While I can obviously not comment on her fees (which are usually regulated by law anyway), according to my knowledge she charges something like 300 EUR or so to write a scathing/explanatory letter to the responsible "Ausländeramt" in order to educate them and make them play ball.

Cheerio

 

I am a professional independent insurance broker, financial adviser, and authorised advertiser. Contact me.

 

I apologize for my late response on this matter. Thank you so much for the reassurance! I will still read the link you had provided before regarding the general laws to educate myself. Hopefully we will be helped by someone who knows about the secondment, as this ordeal has been very stressful for me. You have truly been a great help :) 

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I wanted to follow up on this. I went to the Auslaenderbehoerde today and they told me the secondment still wasn't valid enough, stating what I have was just an exemption on a travel insurance and that if I wanted to stay in this country, I needed to get a different insurance as they state what I currently have is a traveler's insurance, which it isn't.

 

I have no doubt you were right, Starshollow, in that they do not understand how secondments work. Additionally, I think they are merely denying because of their ignorance (not meant as an insult, just an observation that they might actually not know a lot about it). One of them even supposedly got on the phone with her boss who also said it wouldn't work.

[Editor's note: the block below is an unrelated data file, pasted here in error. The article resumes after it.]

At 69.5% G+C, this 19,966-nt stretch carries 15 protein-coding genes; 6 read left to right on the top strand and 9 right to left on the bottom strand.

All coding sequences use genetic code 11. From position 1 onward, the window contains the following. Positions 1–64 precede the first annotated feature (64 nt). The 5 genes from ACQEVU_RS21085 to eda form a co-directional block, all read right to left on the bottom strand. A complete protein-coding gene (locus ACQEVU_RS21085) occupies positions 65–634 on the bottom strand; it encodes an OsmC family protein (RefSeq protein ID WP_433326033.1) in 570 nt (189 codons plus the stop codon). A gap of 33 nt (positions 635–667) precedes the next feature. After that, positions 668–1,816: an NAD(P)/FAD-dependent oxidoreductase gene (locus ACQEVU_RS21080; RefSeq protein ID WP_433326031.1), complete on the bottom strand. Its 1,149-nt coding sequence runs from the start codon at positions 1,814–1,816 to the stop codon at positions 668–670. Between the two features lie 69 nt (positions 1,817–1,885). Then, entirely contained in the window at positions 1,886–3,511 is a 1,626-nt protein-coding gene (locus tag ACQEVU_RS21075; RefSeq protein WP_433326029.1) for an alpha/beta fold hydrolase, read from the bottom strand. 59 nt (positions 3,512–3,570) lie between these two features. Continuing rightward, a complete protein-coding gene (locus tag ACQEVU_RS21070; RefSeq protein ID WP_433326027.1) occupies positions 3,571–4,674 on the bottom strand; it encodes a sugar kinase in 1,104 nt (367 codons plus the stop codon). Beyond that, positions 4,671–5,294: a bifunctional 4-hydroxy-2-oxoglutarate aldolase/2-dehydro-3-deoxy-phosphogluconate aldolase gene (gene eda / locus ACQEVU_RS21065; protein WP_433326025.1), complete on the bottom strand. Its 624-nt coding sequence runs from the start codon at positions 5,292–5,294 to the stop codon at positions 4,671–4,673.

I went through great lengths to find and read the article to understand the US/DE agreement beforehand, but they were still not interested (http://dip21.bundestag.de/dip21/btd/08/024/0802435.pdf). 

 

This has been very frustrating, but it looks like I will have to concede and give up my efforts and go with what they suggest, which is to get on my husband's plan. I would have done that first had I known it was going to give me this much trouble to, in the end, not work out, but it was because I had my own employer-benefit health insurance and really shouldn't have to pay for another insurance out of principal. 

 

If I had the means, I would reach out to your suggested lawyer, Ms. Anne Glinka, but I can't justify 300 Euro for another legal letter that may or may not be accepted by them, and they will ultimately tell me I just need 'actual' insurance. That money is going to go towards my and my children's visas.

 

I only wanted to follow up to share my experience with my secondment and student-spousal family visa. I still appreciate all the help I have received thus far, but in the end, I suppose I have to let them win!